VicRoads wrong number

The new community gateway signs in Yellingbo feature a different speed limit than those of the old signage. Picture: JED LANYON

By Jed Lanyon

A recent sign swap has left some Yarra Valley road users scratching their heads as they enter Yellingbo as VicRoads admits the wrong community gateway signs were placed along Koo Wee Rup Road.

The Mail recently reported on the new community gateway signage installed by VicRoads to provide a safer passage through Yarra Valley townships along the Warburton Highway and Healesville Koo Wee Rup Road.

But as the new signage was installed along Healesville Koo Wee Rup Road, Mail readers were quick to note that the old standard speed limit signs nearby weren’t removed and that they contradicted the new signage.

The new community gateway signs feature a new lowered speed limit of 50 kilometres per hour, while just metres down the road the old signage advises motorists to travel at 60 kilometres per hour.

A VicRoads Department of Transport spokesperson told the Mail, “We installed larger and eye-catching speed signs on Healesville-Koo Wee Rup Road at Yellingbo to remind drivers to slow down as they’re entering the township.

“We have organised for the installation of a 60 km/h speed sign at this location after a contractor inadvertently installed a 50 km/h sign recently.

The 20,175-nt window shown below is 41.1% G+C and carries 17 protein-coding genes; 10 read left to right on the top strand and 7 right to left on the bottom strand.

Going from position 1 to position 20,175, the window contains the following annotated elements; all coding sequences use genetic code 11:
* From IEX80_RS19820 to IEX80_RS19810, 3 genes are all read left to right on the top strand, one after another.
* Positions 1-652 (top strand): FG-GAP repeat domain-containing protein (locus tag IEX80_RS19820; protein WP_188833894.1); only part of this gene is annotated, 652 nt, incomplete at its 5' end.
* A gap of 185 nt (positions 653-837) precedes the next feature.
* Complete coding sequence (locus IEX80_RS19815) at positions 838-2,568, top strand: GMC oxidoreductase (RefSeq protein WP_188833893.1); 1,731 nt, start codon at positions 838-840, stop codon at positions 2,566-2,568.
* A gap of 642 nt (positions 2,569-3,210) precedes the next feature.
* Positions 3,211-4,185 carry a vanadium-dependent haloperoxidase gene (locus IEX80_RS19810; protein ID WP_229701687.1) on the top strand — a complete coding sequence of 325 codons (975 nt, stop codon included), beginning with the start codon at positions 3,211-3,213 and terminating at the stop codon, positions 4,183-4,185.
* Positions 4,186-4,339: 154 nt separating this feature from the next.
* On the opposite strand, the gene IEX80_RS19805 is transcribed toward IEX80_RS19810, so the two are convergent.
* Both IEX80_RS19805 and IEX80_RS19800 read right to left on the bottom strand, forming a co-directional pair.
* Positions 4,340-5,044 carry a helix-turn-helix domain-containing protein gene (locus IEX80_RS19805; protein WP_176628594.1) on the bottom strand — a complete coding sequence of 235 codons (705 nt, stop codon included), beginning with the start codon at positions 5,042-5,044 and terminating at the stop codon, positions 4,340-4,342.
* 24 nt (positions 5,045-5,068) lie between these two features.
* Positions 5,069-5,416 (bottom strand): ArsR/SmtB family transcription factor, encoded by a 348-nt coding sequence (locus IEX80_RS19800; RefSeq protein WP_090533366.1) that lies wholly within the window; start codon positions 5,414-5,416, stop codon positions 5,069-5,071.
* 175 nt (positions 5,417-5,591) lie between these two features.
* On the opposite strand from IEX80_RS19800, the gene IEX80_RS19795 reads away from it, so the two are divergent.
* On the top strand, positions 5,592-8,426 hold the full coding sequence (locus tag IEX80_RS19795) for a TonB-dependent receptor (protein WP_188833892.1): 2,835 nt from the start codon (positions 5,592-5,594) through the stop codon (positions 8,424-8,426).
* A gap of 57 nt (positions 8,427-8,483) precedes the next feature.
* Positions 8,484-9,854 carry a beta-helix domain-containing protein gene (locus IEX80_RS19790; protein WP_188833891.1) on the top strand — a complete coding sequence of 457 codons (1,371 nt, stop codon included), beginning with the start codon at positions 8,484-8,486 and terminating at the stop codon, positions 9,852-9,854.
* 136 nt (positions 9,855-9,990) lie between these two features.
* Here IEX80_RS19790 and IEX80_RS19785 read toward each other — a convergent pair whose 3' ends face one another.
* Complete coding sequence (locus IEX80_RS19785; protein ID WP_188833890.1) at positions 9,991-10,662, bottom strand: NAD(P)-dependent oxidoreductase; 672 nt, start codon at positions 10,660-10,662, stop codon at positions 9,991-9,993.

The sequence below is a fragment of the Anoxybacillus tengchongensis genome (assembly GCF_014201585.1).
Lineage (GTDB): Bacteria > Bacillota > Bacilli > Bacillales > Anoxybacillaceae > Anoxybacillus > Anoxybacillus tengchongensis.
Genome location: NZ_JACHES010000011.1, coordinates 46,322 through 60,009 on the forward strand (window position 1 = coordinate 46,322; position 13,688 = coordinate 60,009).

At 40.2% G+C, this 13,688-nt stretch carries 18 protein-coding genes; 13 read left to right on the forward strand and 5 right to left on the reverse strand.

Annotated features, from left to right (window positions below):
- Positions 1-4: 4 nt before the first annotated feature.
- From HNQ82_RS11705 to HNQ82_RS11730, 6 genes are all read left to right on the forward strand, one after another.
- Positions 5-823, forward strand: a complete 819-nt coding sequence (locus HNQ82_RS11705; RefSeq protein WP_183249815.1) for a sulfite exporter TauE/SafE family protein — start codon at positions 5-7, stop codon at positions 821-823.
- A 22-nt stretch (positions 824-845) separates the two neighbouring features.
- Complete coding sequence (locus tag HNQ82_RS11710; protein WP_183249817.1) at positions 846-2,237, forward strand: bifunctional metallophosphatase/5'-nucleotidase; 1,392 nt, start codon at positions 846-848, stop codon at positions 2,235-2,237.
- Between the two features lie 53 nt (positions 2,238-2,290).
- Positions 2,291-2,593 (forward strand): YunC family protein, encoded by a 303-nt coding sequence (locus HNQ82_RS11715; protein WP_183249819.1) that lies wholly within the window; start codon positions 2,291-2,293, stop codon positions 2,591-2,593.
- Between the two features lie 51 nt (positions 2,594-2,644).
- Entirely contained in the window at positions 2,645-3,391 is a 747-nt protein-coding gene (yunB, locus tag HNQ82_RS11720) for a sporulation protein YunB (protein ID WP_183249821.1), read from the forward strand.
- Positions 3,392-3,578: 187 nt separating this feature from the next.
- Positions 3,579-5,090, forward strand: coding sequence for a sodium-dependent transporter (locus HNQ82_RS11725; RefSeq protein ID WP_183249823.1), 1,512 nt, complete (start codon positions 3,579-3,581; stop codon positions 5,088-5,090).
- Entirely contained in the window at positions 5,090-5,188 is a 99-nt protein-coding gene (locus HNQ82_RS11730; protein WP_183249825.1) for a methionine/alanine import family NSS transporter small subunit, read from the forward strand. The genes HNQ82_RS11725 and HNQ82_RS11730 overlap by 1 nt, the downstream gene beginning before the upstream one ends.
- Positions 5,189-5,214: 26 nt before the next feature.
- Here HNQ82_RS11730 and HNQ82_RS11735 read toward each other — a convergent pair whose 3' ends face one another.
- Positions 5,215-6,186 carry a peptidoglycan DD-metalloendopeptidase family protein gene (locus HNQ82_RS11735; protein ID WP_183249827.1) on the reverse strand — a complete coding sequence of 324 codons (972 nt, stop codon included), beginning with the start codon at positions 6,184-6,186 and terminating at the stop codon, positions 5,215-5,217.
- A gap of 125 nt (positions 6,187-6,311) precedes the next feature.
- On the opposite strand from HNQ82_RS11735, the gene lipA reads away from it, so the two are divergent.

“We apologise for any inconvenience we may have caused drivers.”

Other users were quick to wonder if the new signs were a subliminal message or an advertisement to crack open a cold one as they appeared to resemble a giant roadside VB can.

One reader commented, “Is it me or do the signs now look they are sponsored by VB?”

The new signs replace the standard speed limit signs as part of an $8 million Victorian government project aimed at improving safety in over 100 regional communities across the state.

Following the installation of the new signs in Woori Yallock, the VicRoads spokesperson said, “Similar community gateway safety upgrades in New Zealand have been proven to reduce crashes on these roads by up to 35 per cent.”

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